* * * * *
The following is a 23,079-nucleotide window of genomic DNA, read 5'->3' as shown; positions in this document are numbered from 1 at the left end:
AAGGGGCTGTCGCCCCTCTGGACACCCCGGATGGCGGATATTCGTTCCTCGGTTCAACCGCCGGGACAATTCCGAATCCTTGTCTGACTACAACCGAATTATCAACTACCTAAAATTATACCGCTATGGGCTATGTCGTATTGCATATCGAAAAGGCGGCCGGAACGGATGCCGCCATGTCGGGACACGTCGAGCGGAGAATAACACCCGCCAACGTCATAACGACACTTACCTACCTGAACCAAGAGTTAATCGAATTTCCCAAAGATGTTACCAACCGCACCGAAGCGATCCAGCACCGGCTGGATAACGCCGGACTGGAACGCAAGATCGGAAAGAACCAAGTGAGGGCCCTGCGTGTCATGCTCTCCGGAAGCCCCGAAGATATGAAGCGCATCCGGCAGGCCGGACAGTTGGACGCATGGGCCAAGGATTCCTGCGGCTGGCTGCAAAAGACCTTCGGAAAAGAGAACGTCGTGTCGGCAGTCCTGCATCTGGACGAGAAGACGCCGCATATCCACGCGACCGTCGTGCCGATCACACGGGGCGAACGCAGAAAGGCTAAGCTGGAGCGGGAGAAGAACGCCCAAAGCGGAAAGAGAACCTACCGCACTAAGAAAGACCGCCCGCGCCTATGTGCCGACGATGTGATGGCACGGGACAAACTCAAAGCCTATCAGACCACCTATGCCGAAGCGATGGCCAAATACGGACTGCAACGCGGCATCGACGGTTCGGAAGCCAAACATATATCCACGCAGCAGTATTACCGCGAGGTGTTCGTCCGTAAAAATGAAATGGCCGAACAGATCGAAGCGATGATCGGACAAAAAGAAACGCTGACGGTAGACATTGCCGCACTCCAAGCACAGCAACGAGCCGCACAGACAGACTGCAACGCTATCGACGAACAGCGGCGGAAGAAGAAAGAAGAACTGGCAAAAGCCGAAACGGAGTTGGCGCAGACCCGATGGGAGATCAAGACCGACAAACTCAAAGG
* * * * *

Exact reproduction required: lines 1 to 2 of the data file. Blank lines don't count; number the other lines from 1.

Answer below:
The following is a 23,079-nucleotide window of genomic DNA, read 5'->3' as shown; positions in this document are numbered from 1 at the left end:
AAGGGGCTGTCGCCCCTCTGGACACCCCGGATGGCGGATATTCGTTCCTCGGTTCAACCGCCGGGACAATTCCGAATCCTTGTCTGACTACAACCGAATTATCAACTACCTAAAATTATACCGCTATGGGCTATGTCGTATTGCATATCGAAAAGGCGGCCGGAACGGATGCCGCCATGTCGGGACACGTCGAGCGGAGAATAACACCCGCCAACGTCATAACGACACTTACCTACCTGAACCAAGAGTTAATCGAATTTCCCAAAGATGTTACCAACCGCACCGAAGCGATCCAGCACCGGCTGGATAACGCCGGACTGGAACGCAAGATCGGAAAGAACCAAGTGAGGGCCCTGCGTGTCATGCTCTCCGGAAGCCCCGAAGATATGAAGCGCATCCGGCAGGCCGGACAGTTGGACGCATGGGCCAAGGATTCCTGCGGCTGGCTGCAAAAGACCTTCGGAAAAGAGAACGTCGTGTCGGCAGTCCTGCATCTGGACGAGAAGACGCCGCATATCCACGCGACCGTCGTGCCGATCACACGGGGCGAACGCAGAAAGGCTAAGCTGGAGCGGGAGAAGAACGCCCAAAGCGGAAAGAGAACCTACCGCACTAAGAAAGACCGCCCGCGCCTATGTGCCGACGATGTGATGGCACGGGACAAACTCAAAGCCTATCAGACCACCTATGCCGAAGCGATGGCCAAATACGGACTGCAACGCGGCATCGACGGTTCGGAAGCCAAACATATATCCACGCAGCAGTATTACCGCGAGGTGTTCGTCCGTAAAAATGAAATGGCCGAACAGATCGAAGCGATGATCGGACAAAAAGAAACGCTGACGGTAGACATTGCCGCACTCCAAGCACAGCAACGAGCCGCACAGACAGACTGCAACGCTATCGACGAACAGCGGCGGAAGAAGAAAGAAGAACTGGCAAAAGCCGAAACGGAGTTGGCGCAGACCCGATGGGAGATCAAGACCGACAAACTCAAAGG